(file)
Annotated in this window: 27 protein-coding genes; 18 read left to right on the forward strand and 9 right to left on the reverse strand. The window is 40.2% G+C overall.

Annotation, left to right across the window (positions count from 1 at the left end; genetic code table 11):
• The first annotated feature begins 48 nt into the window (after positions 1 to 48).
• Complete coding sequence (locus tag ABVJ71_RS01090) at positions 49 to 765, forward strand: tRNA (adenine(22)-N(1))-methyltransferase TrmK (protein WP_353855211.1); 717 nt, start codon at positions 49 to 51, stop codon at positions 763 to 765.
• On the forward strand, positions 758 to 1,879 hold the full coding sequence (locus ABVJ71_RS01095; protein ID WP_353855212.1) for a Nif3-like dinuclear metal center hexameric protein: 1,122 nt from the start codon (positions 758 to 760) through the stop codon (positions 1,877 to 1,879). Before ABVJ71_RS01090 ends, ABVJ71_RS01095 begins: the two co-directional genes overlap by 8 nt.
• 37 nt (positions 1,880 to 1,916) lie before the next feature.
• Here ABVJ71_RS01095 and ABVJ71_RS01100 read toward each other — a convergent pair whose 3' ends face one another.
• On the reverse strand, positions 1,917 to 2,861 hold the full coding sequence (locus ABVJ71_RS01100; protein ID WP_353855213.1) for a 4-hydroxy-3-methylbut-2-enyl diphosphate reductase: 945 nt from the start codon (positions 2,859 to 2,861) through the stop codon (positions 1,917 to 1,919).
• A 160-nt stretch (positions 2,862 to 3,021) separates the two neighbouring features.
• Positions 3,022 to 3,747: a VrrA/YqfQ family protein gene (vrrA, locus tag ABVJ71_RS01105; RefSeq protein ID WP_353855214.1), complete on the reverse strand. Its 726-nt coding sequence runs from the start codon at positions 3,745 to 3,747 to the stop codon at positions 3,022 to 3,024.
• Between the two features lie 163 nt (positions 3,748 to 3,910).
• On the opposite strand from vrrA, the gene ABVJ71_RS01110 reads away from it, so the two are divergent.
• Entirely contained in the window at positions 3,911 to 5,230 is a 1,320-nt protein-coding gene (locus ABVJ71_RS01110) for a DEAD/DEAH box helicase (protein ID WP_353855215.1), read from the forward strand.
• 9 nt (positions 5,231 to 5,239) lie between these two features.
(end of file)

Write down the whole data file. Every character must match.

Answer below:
Annotated in this window: 27 protein-coding genes; 18 read left to right on the forward strand and 9 right to left on the reverse strand. The window is 40.2% G+C overall.

Annotation, left to right across the window (positions count from 1 at the left end; genetic code table 11):
• The first annotated feature begins 48 nt into the window (after positions 1 to 48).
• Complete coding sequence (locus tag ABVJ71_RS01090) at positions 49 to 765, forward strand: tRNA (adenine(22)-N(1))-methyltransferase TrmK (protein WP_353855211.1); 717 nt, start codon at positions 49 to 51, stop codon at positions 763 to 765.
• On the forward strand, positions 758 to 1,879 hold the full coding sequence (locus ABVJ71_RS01095; protein ID WP_353855212.1) for a Nif3-like dinuclear metal center hexameric protein: 1,122 nt from the start codon (positions 758 to 760) through the stop codon (positions 1,877 to 1,879). Before ABVJ71_RS01090 ends, ABVJ71_RS01095 begins: the two co-directional genes overlap by 8 nt.
• 37 nt (positions 1,880 to 1,916) lie before the next feature.
• Here ABVJ71_RS01095 and ABVJ71_RS01100 read toward each other — a convergent pair whose 3' ends face one another.
• On the reverse strand, positions 1,917 to 2,861 hold the full coding sequence (locus ABVJ71_RS01100; protein ID WP_353855213.1) for a 4-hydroxy-3-methylbut-2-enyl diphosphate reductase: 945 nt from the start codon (positions 2,859 to 2,861) through the stop codon (positions 1,917 to 1,919).
• A 160-nt stretch (positions 2,862 to 3,021) separates the two neighbouring features.
• Positions 3,022 to 3,747: a VrrA/YqfQ family protein gene (vrrA, locus tag ABVJ71_RS01105; RefSeq protein ID WP_353855214.1), complete on the reverse strand. Its 726-nt coding sequence runs from the start codon at positions 3,745 to 3,747 to the stop codon at positions 3,022 to 3,024.
• Between the two features lie 163 nt (positions 3,748 to 3,910).
• On the opposite strand from vrrA, the gene ABVJ71_RS01110 reads away from it, so the two are divergent.
• Entirely contained in the window at positions 3,911 to 5,230 is a 1,320-nt protein-coding gene (locus ABVJ71_RS01110) for a DEAD/DEAH box helicase (protein ID WP_353855215.1), read from the forward strand.
• 9 nt (positions 5,231 to 5,239) lie between these two features.